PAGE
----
Glomus Jugulare Tumors
Glomus jugulare tumors are rare growths that arise in the jugular foramen of the temporal bone near the skull base. Common surgical treatments for glomus jugulare tumors are craniotomy and endoscopic endonasal surgery, and nonsurgical treatment is stereotactic radiosurgery. At Columbia’s Skull Base Tumor Center, our neurosurgeons specialize in providing care for patients with these tumors.
Usually slow-growing and benign, glomus jugulare tumors are a type of paraganglioma. Glomus jugulare tumors arise from glomus cells located within the outermost wall of the jugular bulb. These highly vascular tumors obtain blood supply from the external carotid artery and internal carotid artery and can extend into the middle ear and brain. In rare instances, these tumors can secrete catecholamines, and in four percent of cases, the tumors metastasize.
Often, glomus jugulare tumors remain asymptomatic until they are quite large. Symptoms of a glomus jugulare tumor include:
- Hearing loss
- Ear fullness
- Ear pain
- Pulsatile tinnitus
- Facial paralysis
Diagnosis of glomus jugulare tumors typically begins with a series of exams to establish symptoms.
- Neurological examination involves evaluating eye movements, sense of smell, hearing, motor function, sensation, swallowing, balance, and coordination.
- Otoscopic examination involves examining the ear canal, tympanic membrane, and middle ear. If present, the tumor may appear reddish-blue behind the tympanic membrane.
- Audiologic examination involves measuring the sensitivity of a person’s hearing and can identify hearing loss.
The key method to diagnosing glomus jugulare tumors is imaging. Available tests include plain X-ray, magnetic resonance imaging (MRI) scan, and computed tomography (CT) scan; these scans provide pictures of the tumor. MRI is usually the method of choice because it provides superior detail of the tumor and other neural structures. To enhance the tumor image, MRI or CT scans may be conducted with or without contrast enhancement.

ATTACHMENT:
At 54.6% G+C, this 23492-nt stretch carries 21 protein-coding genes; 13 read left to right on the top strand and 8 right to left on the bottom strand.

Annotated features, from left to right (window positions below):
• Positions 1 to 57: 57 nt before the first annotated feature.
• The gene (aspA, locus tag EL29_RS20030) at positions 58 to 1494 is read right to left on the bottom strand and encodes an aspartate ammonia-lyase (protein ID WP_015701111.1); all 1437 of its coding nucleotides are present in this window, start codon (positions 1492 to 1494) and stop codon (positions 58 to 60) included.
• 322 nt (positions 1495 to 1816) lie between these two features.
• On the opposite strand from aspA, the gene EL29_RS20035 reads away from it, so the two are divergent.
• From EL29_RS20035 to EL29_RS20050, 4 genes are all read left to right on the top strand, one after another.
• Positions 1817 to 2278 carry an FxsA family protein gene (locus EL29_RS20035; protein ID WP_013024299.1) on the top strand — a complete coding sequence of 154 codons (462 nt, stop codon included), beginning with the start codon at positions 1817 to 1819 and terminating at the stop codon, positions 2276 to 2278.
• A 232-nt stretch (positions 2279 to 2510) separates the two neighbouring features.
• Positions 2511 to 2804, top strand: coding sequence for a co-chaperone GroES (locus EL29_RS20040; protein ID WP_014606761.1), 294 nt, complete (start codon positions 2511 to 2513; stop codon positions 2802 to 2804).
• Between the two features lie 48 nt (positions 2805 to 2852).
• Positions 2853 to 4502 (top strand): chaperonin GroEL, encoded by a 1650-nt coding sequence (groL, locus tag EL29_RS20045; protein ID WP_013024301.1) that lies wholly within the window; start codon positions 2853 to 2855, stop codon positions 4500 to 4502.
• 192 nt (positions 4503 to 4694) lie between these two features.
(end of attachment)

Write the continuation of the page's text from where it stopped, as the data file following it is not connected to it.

An angiogram may also be conducted if preoperative embolization is planned to minimize risk of bleeding during surgery to remove the tumor.
In addition, to detect the presence of a catecholamine-secreting tumor, blood, and urine may be collected for laboratory testing.
Biopsy is needed to confirm a diagnosis of a glomus jugulare tumor and can be conducted before or during surgery to remove the tumor.
The cause of a glomus jugulare tumor is usually unclear.
Most instances are sporadic; however, some cases may be familial and are associated with the genetic condition neurofibromatosis type 1 or mutations in the succinate dehydrogenase gene.
Glomus jugulare tumors are rare, occurring in one in every 1.3 million people each year. These tumors are much more common in women than men and tend to arise between the ages of 40 and 70.
At Columbia, our neurosurgeons use the latest surgical techniques to treat glomus jugulare tumors successfully, resulting in the best possible outcomes. Because these tumors involve the complex structures of the ear, brain, and neck, surgery may be performed by a team that includes a neurosurgeon, head and neck surgeon, and neurotologist.
Treatment involves a combination of medical therapy, tumor resection, and radiotherapy. Some tumors that are not causing problems may not require immediate treatment and instead are observed carefully.
For tumors that actively secrete catecholamines, medical therapy is useful for palliation or as adjuvant treatment before surgery. Alpha and beta blockers are given before surgery to prevent blood pressure lability and arrhythmias of the heart.
Glomus jugulare tumors are highly vascular; therefore, preoperative embolization of the blood supply to the tumor is often performed. Tumor resection can be performed by craniotomy usually using specialized skull base surgery techniques. Craniotomy is a procedure in which a piece of skull is removed, exposing the tumor and allowing tumor removal. Endoscopic endonasal surgery is a minimally invasive technique in which the surgeon operates through the natural corridors of the nose to excise the tumor.
Radiotherapy may be used as an adjuvant treatment or primary treatment and can be administered by stereotactic radiosurgery, a noninvasive method that delivers a highly precise beam of radiation to tumor cells, leaving the surrounding brain tissue, nerves, and blood vessels unaffected.
Even though the tumor resection and/or radiotherapy is often successful, glomus jugulare tumors have a high recurrence rate and may require multiple operations.